I was really pushing myself. This was a detour away from the railway line, and so it carried with it a certain amount of anxiety. If I'd been walking in the direction of Beckfoot station, I'd have at least had the comfort of knowing my train was close. This was a mile long detour to the south though. I walked fast, intent on reaching the Force without getting off timetable.
A gateway took me inside the woods of Stanley Ghyll. It's a long gulley, twisting its way down to the Esk, with ancient trees lining the cascading stream. The waters were full with February rain, and the path was damp.
Moss clung to every surface, cool and soft. It was as though I was entering a secret world. Each twist of the rocky path took me a little higher. The trees leaned in and closed off the sky.
I was excited. The thrill of exploration, the isolation, the knowledge that I was utterly alone. This added an undercurrent of danger when I slipped a little, and I pictured myself tumbling into the stream and drowning. My blue-faced corpse would be found by a pair of athletic walkers later that day, wedged up against a rock in an undignified fashion. I walked a little more carefully after that.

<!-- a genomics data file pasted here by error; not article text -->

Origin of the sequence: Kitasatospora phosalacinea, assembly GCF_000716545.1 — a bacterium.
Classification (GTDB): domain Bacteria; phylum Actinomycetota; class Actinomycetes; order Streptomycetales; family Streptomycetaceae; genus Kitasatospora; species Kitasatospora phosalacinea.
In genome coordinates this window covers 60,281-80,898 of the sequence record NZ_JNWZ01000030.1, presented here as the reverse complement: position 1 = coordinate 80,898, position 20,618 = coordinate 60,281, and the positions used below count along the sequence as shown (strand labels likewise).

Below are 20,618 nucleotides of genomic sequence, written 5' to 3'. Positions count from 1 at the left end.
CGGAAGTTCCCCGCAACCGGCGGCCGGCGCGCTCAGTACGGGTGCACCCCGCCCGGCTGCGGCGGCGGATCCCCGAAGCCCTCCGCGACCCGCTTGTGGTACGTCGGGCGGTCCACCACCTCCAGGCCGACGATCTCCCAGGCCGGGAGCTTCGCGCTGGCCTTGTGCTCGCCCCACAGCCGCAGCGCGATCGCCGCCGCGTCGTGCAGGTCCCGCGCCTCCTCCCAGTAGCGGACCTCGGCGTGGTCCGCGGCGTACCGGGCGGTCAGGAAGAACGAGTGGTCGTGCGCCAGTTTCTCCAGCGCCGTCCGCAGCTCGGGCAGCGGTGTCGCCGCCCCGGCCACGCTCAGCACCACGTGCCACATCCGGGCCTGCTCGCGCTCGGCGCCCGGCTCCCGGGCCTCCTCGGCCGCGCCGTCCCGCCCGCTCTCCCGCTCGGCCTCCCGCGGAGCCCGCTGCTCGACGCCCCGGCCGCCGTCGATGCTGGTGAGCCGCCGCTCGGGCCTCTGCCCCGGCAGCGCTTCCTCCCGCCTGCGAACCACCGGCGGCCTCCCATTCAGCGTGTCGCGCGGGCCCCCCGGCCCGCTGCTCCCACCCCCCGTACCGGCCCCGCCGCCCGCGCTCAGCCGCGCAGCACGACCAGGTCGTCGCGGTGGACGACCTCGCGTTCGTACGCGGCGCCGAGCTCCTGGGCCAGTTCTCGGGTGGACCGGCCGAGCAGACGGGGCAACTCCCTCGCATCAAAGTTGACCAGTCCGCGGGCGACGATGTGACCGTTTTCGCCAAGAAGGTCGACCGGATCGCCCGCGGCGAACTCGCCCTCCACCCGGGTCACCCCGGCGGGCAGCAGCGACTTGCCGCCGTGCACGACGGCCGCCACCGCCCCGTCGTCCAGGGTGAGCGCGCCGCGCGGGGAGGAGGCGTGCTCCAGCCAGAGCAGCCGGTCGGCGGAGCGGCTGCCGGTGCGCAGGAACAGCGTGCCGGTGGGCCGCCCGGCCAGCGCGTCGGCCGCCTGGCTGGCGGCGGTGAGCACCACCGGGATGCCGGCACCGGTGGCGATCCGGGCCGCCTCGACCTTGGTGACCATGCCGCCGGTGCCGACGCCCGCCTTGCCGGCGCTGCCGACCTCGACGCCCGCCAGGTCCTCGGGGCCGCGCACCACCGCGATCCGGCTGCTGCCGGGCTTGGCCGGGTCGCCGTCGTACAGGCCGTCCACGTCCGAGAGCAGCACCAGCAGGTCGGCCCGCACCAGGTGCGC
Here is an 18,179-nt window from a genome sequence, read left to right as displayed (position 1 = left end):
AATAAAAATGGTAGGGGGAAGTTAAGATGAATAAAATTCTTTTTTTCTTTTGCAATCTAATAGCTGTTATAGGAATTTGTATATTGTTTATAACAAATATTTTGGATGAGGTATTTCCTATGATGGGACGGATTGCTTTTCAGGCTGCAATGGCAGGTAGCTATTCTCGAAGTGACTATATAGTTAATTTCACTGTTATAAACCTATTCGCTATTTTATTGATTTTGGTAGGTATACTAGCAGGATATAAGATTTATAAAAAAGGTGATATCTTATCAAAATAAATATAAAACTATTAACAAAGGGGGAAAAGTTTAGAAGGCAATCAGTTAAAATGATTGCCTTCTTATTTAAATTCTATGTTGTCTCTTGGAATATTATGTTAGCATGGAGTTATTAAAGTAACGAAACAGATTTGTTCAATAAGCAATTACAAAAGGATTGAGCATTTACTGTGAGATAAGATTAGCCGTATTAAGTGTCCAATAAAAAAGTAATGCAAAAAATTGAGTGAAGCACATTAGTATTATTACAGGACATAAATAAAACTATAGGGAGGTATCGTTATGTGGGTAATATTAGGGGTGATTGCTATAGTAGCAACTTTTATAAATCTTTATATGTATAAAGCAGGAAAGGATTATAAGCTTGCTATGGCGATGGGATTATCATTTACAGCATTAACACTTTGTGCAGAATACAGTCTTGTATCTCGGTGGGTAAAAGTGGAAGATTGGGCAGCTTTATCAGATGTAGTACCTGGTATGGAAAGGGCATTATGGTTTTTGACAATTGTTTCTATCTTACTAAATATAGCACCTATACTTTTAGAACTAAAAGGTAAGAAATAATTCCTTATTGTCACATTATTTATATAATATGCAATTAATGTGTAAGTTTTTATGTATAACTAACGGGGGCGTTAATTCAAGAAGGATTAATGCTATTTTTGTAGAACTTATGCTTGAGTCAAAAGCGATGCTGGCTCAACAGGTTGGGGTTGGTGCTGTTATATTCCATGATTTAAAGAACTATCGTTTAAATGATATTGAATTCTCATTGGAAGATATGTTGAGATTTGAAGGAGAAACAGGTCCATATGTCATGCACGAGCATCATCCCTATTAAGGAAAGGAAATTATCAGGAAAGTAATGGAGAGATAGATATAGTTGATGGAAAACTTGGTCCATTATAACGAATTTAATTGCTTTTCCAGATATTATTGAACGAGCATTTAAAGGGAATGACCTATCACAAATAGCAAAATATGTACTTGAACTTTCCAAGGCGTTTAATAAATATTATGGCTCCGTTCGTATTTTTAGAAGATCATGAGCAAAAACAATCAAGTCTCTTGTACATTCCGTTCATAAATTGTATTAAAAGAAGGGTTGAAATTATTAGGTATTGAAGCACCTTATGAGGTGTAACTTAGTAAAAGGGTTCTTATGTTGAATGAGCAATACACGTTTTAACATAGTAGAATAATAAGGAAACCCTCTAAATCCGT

Now the ghyll was a proper gully. Dark rock rose above me. I crossed one bridge over the water, then back, the path following wherever there was a patch of flat. Except it wasn't a path now; it was steps, big chunks of rock wedged into the earth, taking me higher. The drop down to the water was getting more vertiginous. I tried not to think about it.